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MSLCE Students Gain Insight Into Non-Profit Theatre World, “Experience Economy” at Goodman Theatre


A select group of MSLCE students, accompanied by EPICS staff Mandi Glowen and Jonah Zeiger, recently took a site visit of the Goodman Theatre, Chicago’s largest (and oldest) non-profit theatre.

The cohort met with John Collins, General Manager, and Kate Welham, Senior Director of Institutional Giving and Development Operations, in a two-hour session and tour of the iconic locale. Both Collins and Welham were very open during the session, answering questions with insight and candor while simultaneously maintaining a positive outlook on the future of the industry.

Throughout the Q&A portion of the visit, the organization’s core values of “quality, diversity and community” were evident as they described the company’s focus on “taking risks” and presenting works that represent different aspects and subsets of the community at large. According to Collins, the Goodman focuses on maintaining the “artist as entrepreneur,” where they spend their full season “reinventing themselves” – to them, this affirms that “there’s something really special about doing this work.”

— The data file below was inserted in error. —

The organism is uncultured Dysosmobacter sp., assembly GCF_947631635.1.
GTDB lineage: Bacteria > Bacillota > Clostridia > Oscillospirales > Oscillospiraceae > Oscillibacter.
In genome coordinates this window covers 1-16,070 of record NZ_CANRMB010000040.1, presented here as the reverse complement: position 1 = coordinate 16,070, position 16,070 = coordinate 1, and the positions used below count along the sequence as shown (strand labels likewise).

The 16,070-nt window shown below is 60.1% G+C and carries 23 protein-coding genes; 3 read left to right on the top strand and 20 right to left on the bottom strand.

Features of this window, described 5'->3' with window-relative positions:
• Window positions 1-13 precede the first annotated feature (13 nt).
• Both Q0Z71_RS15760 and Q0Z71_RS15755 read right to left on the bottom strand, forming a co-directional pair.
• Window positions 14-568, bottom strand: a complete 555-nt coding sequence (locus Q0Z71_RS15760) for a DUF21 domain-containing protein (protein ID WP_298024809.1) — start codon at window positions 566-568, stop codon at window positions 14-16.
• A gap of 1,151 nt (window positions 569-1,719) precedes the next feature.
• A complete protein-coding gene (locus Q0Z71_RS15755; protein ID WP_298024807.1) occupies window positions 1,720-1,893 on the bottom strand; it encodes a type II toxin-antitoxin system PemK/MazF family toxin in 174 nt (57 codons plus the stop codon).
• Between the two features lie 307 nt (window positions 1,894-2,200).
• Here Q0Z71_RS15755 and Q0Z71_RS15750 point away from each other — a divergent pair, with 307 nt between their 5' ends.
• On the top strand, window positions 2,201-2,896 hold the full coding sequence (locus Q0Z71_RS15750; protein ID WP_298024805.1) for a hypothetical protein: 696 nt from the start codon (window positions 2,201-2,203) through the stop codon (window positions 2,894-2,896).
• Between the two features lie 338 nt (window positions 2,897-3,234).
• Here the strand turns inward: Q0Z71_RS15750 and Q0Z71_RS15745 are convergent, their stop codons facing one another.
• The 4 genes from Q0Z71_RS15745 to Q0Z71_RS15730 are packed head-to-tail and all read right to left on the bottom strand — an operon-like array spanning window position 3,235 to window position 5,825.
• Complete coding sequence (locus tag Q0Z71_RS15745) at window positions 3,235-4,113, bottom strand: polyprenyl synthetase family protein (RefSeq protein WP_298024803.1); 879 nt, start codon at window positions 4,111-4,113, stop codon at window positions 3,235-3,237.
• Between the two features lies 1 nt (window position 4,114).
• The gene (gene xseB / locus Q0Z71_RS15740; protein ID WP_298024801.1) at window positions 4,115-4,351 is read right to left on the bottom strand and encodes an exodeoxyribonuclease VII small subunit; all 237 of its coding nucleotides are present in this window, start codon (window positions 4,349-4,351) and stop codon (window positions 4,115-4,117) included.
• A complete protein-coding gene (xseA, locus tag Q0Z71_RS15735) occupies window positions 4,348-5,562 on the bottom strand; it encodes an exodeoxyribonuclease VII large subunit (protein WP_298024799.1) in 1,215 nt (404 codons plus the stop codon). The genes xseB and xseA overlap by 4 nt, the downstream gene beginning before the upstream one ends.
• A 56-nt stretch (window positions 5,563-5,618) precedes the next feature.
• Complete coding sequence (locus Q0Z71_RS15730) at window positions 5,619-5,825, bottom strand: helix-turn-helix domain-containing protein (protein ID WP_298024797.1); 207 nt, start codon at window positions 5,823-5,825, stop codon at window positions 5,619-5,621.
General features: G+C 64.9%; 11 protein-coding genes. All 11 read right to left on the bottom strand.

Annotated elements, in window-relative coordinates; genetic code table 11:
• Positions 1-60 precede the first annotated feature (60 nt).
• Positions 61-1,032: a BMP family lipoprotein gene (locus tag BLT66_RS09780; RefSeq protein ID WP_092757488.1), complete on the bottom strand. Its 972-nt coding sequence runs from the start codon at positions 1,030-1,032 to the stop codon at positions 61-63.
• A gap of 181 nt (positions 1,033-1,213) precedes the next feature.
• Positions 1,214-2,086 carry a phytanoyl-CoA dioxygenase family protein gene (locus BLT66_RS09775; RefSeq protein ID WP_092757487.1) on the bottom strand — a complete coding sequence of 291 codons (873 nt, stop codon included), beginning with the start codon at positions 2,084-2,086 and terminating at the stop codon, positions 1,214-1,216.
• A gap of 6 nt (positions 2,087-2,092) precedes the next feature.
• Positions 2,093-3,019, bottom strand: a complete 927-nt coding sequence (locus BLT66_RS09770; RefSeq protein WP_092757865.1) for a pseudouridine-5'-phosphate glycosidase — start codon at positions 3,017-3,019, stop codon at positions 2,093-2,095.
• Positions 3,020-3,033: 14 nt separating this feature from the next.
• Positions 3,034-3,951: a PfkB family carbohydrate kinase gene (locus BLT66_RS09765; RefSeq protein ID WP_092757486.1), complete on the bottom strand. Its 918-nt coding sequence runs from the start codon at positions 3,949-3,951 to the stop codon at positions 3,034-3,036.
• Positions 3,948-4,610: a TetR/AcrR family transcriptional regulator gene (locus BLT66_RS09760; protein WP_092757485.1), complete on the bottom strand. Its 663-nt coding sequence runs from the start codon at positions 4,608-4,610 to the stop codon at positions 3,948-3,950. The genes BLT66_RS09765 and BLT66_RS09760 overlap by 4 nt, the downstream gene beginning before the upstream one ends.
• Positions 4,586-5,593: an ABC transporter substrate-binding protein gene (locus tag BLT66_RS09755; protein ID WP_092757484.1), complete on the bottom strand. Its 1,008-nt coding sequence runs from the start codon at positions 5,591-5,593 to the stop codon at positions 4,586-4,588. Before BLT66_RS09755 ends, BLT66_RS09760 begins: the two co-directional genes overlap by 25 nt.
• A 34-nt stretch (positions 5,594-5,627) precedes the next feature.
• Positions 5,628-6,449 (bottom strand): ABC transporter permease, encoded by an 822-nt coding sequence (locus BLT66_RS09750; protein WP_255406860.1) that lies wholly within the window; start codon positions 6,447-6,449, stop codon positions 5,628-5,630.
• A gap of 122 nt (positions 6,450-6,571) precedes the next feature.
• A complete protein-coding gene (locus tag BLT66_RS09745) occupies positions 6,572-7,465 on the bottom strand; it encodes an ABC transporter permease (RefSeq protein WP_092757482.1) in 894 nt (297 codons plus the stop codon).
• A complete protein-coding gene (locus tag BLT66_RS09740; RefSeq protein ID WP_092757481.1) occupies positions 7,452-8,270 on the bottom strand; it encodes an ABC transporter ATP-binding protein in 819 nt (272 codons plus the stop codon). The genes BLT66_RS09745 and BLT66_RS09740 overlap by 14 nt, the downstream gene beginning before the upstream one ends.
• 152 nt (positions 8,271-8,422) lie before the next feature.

Welham also debunked a major myth about development – it is not just about raising money, it’s actually largely about relationship building. Her career path over her 10 years with the company traced her start as an intern to her current position, which requires her to meet with a number of people and groups across multiple levels of giving purpose. She described the importance of “searching for quantifiable impact” to share with potential donors. Welham also described the variety of outreach and the educational and developmental programming that the Goodman possesses.

As an attendee, I appreciated both of our hosts’ honesty and open kindness. It was obvious how passionate they are about their work, as well as what it means to the Chicago community at large. They were also cognizant of the issue of differentiation in the “experience economy,” where commercial theaters and non-profit arts spaces engage in a “soft competition” for ticket sales and support. The Goodman’s solution? “If the work is good, [audiences] will come to it.”

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